Film review | Revolver Rani4 min read . Updated: 25 Apr 2014, 11:56 PM IST
A female gangster with a broken heart
A female gangster with a broken heart
The title sets you up for a meta-commentary on Paan Singh Tomar, Gangs of Wasseypur and every other recent movie set in the badlands of north India. What you get is Bandit Queen with a twist—instead of an outlaw who eventually surrenders to the government and joins the mainstream, Kangana Ranaut’s Alka Singh starts off as a foul-mouthed and trigger-happy gangster beyond the pale of society whose greatest crime is her decision to embrace domesticity.
Domesticity in Revolver Rani is represented by Rohan (Vir Das), a wannabe actor and Alka’s deeply reluctant lover. Rohan woos Alka and smoothens her rough edges at his peril. She becomes besotted with him and demands periodic love-making, which tires out poor Rohan (he is encouraged to eat a rare local meat and down protein shakes to improve his performance). By funding his Bollywood dreams, Alka controls Rohan’s every move, and further embellishes her dominatrix status by pouncing on him like a feline during their several bedroom exertions.
A movie in which the gender roles are firmly reversed and Alka literally calls the shots, makes lawmakers and lawbreakers quake in their boots, and demands and gets sex at will, has a most curious take on Rohan’s plight. His emasculation runs parallel to Alka’s feminization, and it’s not clear whether debutant director and writer Sai Kabir has entirely reasoned out the consequences of his characterization.
Rohan first meets Alka at a contest for the best local talent in underwear. The Chambal innerwear competition being judged by Alka is one of many ill-fated attempts in the early bits of Revolver Rani to be hip about the square and poke fun at rustic Indians who swear rather than converse, settle disputes with guns, and have no regard for the rule of the state. Yet Kabir is in thrall to these inhibition-free men and women who inhabit India’s Wild West. He wants to deconstruct previous dacoit films, a few of them involving co-producer Tigmanshu Dhulia, but the debutant director also wants to build his own mythology around the theme. More care has been expended on styling Alka than creating a solid character for her, as a result of which her social concerns are as original as the John Galliano-inspired military jackets that the nattily dressed gangster throws over her kurtis and harem pants and the Jean Paul Gaultier-type bustiers she wears during her bedroom encounters.
Kabir’s memory stretches only as far back as the 2000s, before which a rich strain of serious-minded dacoit dramas thrived in Hindi cinema. Alka’s hyper-real bandit, she of the suntan facial coating and the John Wayne walk, has more in common with Uma Thurman’s sword-carrying avenger from Kill Bill and the chicas from Bandidas. The casual violence and pungent dialogue nod to Kill Bill as well as Gangs of Wasseypur and, for good measure, one of Wasseypur’s writers and actors, Zeeshan Qadri, pops up in a tiny part. But there is none of Paan Singh Tomar’s insights into the social circumstances that encourage a life on the outside in the Chambal Valley.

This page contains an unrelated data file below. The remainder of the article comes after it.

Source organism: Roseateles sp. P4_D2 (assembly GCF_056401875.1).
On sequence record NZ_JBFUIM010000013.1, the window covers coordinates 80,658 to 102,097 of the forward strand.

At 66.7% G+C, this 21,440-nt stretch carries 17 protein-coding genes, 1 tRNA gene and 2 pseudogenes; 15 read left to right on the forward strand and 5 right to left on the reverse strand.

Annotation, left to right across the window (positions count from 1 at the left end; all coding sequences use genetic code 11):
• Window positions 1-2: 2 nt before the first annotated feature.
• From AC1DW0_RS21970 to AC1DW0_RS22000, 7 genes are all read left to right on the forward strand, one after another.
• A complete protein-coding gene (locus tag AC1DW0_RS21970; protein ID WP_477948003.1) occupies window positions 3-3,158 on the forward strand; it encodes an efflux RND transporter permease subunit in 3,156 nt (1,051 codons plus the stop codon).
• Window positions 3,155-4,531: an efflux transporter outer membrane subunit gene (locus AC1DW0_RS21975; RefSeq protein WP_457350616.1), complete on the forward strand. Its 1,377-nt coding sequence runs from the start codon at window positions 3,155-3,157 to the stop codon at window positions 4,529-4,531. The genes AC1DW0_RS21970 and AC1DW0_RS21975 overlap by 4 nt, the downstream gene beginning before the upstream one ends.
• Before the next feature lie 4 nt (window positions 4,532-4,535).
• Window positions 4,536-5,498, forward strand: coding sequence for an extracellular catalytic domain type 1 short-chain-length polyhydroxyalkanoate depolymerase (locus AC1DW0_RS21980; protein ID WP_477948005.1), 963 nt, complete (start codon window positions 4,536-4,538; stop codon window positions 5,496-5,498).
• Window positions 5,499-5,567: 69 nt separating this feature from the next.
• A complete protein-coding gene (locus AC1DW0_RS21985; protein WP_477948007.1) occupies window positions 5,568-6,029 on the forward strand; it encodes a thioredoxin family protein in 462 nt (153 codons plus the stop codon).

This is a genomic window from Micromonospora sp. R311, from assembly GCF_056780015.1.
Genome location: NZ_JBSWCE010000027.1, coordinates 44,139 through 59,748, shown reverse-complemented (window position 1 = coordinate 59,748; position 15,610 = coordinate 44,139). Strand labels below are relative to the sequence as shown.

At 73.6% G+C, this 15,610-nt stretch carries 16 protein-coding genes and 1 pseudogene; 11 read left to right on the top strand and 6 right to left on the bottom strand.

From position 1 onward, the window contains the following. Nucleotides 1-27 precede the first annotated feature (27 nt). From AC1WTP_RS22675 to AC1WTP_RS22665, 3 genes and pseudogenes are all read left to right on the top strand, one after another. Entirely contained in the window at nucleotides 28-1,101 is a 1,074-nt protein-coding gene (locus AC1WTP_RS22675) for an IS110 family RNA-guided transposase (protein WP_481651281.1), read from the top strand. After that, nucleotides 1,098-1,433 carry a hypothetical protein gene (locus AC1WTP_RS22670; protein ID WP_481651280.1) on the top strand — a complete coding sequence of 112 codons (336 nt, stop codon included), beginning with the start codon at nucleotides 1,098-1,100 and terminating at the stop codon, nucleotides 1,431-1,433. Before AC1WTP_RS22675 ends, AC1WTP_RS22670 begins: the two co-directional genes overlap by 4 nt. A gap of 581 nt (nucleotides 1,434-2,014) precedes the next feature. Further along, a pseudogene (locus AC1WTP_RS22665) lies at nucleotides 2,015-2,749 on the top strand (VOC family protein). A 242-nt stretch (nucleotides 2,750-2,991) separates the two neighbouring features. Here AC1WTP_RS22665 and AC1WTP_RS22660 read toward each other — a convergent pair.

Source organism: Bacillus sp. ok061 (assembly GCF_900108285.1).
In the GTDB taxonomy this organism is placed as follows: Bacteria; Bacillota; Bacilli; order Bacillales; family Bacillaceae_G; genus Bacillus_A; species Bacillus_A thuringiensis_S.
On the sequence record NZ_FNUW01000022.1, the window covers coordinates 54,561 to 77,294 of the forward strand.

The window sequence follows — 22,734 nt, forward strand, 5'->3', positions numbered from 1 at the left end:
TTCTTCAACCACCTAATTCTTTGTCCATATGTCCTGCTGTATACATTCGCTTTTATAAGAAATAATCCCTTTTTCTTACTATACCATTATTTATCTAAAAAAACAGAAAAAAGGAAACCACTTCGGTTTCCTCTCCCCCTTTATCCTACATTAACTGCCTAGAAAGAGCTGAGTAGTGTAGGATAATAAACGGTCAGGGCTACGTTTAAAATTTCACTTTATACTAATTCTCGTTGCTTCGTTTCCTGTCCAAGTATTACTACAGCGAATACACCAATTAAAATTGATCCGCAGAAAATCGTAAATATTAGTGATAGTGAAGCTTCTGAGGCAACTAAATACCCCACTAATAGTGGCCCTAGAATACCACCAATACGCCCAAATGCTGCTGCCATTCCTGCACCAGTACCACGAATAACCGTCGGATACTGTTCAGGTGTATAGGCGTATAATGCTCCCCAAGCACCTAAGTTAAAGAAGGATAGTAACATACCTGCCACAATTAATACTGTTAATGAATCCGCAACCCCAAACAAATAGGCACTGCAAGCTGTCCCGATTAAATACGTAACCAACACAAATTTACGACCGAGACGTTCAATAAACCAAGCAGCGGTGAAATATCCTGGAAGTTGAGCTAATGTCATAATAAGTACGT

Alka, in fact, isn’t much of an outsider. She is no rebel but a rural thug without a larger idea to her weapon-waving. It’s Bali (Piyush Mishra), Alka’s uncle and mentor, who has all the ideas and who works very hard to scheme her political comeback and defeat their political rival and sworn enemy Bhanu (Zakir Hussain). The typically fine Mishra, another veteran of the Hindi badland movie, imbues his character with gravitas and a sense of purpose.
Revolver Rani has a bit too much going on at any given point, but it is cast well and has an interesting set of actors who give the material much-needed heft. Vir Das makes a convincing foil to Alka’s brusqueness, balancing the comedy of his daily tortures that result from Alka’s blinkered love with the tragedy of his pawn status. Hussain and Kumud Mishra, who plays Bhanu’s brother, are also in fine form, but their best work comes in the cluttered pre-interval section, during which Kabir is trying too hard to achieve coolness.
As is usually the case with outlaw films, it’s the characters and their interactions that stand out. Kabir aims for an epic narrative, but he scores far better in the quieter, intimate scenes. Bhanu’s interactions with his blood-thirsty brothers are deftly handled, as are Bali’s frustrated attempts to manoeuvre his untamed charge towards respectability. The plot becomes effective when it stops trying hard. The narrative, and Ranaut, get going after attempts to be a cut-price Wasseypur are abandoned in favour of solving Alka’s quandary. Ranaut’s career-redefining comic performance in Queen is bound to shadow anything she does for the next few months, but she is far better at relaying anguish than parody in Revolver Rani. Alka is a character without character, a cinematic confection, and a threat to manhood in general and Rohan in particular. Getting the sweet-faced Ranaut to play the role is a smart move, but undermining any intelligence she might possess by reducing her to a romantic obsessive doesn’t do the movie, given its title, much good.